Royal Commission on Labour in India: Report(1929)||
We recommend a somewhat similar appointment for the Central Government. The Government of India retain expert advisers in what are primarily provincial subjects such as education and public health, but they have no such officer in respect of labour matters, for which they have a considerable measure of direct responsibility. Whatever the allocation of subjects in future, we believe that the Government of India will retain some measure of responsibility for labour. They are likely to remain by far the largest employers of labour in India, and have responsibilities in the minor provinces.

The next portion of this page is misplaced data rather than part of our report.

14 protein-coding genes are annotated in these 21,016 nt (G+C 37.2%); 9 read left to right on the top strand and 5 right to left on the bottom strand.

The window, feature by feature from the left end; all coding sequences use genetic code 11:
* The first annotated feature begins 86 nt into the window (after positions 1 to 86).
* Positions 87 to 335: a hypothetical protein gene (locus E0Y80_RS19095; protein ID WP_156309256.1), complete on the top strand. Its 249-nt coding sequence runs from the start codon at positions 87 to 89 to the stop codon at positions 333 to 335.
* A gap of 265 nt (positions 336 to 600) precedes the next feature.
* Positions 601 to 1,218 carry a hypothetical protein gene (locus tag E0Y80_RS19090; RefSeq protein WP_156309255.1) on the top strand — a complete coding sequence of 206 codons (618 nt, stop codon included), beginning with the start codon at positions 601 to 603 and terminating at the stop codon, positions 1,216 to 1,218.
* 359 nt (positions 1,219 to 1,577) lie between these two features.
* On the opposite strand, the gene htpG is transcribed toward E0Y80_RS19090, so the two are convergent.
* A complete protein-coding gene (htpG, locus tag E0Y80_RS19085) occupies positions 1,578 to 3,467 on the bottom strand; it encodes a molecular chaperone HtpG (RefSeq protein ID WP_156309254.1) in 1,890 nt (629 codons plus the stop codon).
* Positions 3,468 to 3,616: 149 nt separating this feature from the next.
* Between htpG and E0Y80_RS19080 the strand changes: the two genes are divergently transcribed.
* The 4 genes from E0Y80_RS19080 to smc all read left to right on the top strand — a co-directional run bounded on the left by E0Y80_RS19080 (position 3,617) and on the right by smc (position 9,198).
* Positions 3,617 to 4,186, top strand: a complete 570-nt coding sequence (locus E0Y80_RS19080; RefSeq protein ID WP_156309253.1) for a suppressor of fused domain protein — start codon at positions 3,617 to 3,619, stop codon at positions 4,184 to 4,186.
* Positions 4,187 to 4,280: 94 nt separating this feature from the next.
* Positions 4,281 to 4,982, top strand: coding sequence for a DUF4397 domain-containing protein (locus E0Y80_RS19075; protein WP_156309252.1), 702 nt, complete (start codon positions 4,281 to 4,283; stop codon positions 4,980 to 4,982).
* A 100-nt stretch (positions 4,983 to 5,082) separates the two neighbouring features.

A Labour Commissioner, in addition to his other duties, could assume responsibility (under the heads of the administration) for the enforcement of labour laws in these provinces. If the responsibility of the Government of India for the direct administration of labour matters is diminished, it would be possible to give secretariat duties to the Labour Commissioner, and his post could thus be similar to that of the Educational Commissioner with the Government of India. Here, as in the provinces, much of the work that would fall on the Labour Commissioner is already discharged by other agencies, and the creation of the appointment should set free the time of other officers for other duties. Additional staff, however, would be required for the statistical work. The central and provincial Commisioners should be able to travel about and should be encouraged to do so.